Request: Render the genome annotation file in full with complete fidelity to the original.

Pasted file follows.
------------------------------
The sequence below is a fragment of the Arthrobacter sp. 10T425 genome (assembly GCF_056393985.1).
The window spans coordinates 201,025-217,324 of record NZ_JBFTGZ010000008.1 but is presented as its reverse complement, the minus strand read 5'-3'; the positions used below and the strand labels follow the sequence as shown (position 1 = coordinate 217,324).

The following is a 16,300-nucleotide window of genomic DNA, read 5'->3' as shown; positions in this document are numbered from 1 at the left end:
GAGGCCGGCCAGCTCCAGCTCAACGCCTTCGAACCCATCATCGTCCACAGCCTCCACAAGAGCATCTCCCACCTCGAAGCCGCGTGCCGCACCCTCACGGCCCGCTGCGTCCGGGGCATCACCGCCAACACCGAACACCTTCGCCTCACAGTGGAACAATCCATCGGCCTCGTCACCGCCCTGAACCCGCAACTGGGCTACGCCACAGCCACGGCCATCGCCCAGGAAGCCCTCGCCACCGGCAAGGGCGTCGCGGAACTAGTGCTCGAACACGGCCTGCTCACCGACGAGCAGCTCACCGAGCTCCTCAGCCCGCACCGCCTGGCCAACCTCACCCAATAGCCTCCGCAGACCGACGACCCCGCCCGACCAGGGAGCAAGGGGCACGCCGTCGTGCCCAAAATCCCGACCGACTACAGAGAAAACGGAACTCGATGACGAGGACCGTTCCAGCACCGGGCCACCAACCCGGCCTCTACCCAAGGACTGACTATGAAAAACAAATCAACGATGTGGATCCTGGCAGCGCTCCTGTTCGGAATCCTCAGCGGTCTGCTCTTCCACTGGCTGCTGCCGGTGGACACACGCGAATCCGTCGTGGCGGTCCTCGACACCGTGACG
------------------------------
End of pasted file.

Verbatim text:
The sequence below is a fragment of the Arthrobacter sp. 10T425 genome (assembly GCF_056393985.1).
The window spans coordinates 201,025-217,324 of record NZ_JBFTGZ010000008.1 but is presented as its reverse complement, the minus strand read 5'-3'; the positions used below and the strand labels follow the sequence as shown (position 1 = coordinate 217,324).

The following is a 16,300-nucleotide window of genomic DNA, read 5'->3' as shown; positions in this document are numbered from 1 at the left end:
GAGGCCGGCCAGCTCCAGCTCAACGCCTTCGAACCCATCATCGTCCACAGCCTCCACAAGAGCATCTCCCACCTCGAAGCCGCGTGCCGCACCCTCACGGCCCGCTGCGTCCGGGGCATCACCGCCAACACCGAACACCTTCGCCTCACAGTGGAACAATCCATCGGCCTCGTCACCGCCCTGAACCCGCAACTGGGCTACGCCACAGCCACGGCCATCGCCCAGGAAGCCCTCGCCACCGGCAAGGGCGTCGCGGAACTAGTGCTCGAACACGGCCTGCTCACCGACGAGCAGCTCACCGAGCTCCTCAGCCCGCACCGCCTGGCCAACCTCACCCAATAGCCTCCGCAGACCGACGACCCCGCCCGACCAGGGAGCAAGGGGCACGCCGTCGTGCCCAAAATCCCGACCGACTACAGAGAAAACGGAACTCGATGACGAGGACCGTTCCAGCACCGGGCCACCAACCCGGCCTCTACCCAAGGACTGACTATGAAAAACAAATCAACGATGTGGATCCTGGCAGCGCTCCTGTTCGGAATCCTCAGCGGTCTGCTCTTCCACTGGCTGCTGCCGGTGGACACACGCGAATCCGTCGTGGCGGTCCTCGACACCGTGACG